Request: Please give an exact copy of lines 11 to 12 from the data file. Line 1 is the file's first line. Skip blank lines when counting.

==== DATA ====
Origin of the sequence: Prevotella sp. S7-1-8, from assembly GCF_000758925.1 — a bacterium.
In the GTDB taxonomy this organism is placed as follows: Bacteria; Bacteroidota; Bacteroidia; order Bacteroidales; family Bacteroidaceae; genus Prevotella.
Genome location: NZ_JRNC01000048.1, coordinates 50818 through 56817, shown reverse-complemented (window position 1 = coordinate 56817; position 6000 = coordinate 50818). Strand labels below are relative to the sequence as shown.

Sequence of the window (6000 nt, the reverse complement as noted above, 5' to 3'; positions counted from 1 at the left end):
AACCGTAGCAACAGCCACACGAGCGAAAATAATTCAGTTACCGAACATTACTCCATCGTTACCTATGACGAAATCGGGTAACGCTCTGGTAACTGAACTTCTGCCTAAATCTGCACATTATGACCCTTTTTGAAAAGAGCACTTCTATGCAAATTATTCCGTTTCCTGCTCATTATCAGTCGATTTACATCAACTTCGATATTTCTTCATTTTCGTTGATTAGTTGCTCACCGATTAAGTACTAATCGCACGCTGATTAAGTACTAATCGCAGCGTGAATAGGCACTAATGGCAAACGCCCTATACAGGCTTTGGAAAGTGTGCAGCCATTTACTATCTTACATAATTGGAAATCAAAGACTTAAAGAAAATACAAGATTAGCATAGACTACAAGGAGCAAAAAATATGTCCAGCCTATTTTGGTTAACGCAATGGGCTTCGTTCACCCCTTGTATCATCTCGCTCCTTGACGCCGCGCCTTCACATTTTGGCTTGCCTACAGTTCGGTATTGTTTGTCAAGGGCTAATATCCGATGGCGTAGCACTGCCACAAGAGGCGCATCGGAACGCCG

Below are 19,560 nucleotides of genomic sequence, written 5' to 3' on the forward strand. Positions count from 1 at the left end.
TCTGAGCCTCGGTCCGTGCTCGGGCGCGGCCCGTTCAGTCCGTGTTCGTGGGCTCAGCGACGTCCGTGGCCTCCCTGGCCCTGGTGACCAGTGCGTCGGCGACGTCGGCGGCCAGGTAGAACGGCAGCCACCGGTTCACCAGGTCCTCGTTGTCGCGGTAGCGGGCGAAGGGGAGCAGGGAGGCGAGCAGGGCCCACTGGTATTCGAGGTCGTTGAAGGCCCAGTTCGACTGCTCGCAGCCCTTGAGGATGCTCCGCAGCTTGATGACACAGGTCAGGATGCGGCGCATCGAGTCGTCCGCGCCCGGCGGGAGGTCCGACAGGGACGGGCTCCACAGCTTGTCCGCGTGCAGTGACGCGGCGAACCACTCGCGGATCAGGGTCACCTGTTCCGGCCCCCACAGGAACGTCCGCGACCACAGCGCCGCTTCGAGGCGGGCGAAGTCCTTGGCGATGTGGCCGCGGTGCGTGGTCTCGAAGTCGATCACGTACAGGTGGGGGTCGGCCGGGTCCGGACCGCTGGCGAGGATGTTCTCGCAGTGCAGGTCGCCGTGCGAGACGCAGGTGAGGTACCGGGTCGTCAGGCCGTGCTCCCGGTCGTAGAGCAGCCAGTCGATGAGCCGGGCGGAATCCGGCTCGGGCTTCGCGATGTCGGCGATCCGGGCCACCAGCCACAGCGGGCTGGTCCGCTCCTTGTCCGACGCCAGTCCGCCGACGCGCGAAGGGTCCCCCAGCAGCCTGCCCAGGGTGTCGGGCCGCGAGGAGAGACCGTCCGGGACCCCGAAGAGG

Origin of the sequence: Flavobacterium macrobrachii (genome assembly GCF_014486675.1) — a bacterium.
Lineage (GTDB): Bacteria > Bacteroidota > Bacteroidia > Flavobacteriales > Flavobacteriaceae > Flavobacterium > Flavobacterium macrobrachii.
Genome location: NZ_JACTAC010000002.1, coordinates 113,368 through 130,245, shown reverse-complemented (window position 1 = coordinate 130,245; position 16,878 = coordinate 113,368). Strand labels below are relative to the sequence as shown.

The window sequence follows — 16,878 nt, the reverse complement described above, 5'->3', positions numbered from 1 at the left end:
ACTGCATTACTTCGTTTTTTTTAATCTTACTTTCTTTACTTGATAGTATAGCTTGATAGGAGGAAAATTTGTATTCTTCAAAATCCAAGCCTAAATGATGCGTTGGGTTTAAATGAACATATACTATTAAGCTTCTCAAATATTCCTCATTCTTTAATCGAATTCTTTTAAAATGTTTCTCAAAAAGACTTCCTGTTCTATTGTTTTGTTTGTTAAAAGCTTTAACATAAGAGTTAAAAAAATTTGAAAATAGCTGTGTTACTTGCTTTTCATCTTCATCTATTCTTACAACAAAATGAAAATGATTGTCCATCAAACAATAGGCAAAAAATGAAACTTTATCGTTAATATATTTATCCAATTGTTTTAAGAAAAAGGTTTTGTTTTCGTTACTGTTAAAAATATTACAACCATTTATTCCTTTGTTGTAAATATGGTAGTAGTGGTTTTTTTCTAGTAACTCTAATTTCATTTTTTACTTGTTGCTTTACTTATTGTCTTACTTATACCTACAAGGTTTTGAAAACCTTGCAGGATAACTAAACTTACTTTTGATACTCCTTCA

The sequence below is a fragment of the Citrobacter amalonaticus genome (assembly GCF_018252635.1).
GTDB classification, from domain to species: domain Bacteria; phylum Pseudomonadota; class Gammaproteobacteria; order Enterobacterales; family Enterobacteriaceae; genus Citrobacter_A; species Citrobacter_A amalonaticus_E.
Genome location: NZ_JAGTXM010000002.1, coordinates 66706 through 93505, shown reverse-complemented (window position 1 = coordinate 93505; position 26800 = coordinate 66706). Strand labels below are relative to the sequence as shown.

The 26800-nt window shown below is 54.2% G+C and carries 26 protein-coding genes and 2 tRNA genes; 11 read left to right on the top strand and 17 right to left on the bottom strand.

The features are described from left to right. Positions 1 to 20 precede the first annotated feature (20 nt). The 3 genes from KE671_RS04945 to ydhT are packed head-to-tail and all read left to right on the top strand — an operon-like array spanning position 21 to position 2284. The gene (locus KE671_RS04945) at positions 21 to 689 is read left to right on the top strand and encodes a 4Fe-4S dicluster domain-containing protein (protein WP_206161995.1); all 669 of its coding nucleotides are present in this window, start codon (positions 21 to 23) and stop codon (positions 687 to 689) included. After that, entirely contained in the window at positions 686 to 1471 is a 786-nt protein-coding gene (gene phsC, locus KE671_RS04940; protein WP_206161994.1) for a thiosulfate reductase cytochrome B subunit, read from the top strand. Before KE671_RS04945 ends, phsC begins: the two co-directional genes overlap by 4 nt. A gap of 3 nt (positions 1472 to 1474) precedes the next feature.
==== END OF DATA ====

The window sequence follows — 16,878 nt, the reverse complement described above, 5'->3', positions numbered from 1 at the left end:
ACTGCATTACTTCGTTTTTTTTAATCTTACTTTCTTTACTTGATAGTATAGCTTGATAGGAGGAAAATTTGTATTCTTCAAAATCCAAGCCTAAATGATGCGTTGGGTTTAAATGAACATATACTATTAAGCTTCTCAAATATTCCTCATTCTTTAATCGAATTCTTTTAAAATGTTTCTCAAAAAGACTTCCTGTTCTATTGTTTTGTTTGTTAAAAGCTTTAACATAAGAGTTAAAAAAATTTGAAAATAGCTGTGTTACTTGCTTTTCATCTTCATCTATTCTTACAACAAAATGAAAATGATTGTCCATCAAACAATAGGCAAAAAATGAAACTTTATCGTTAATATATTTATCCAATTGTTTTAAGAAAAAGGTTTTGTTTTCGTTACTGTTAAAAATATTACAACCATTTATTCCTTTGTTGTAAATATGGTAGTAGTGGTTTTTTTCTAGTAACTCTAATTTCATTTTTTACTTGTTGCTTTACTTATTGTCTTACTTATACCTACAAGGTTTTGAAAACCTTGCAGGATAACTAAACTTACTTTTGATACTCCTTCA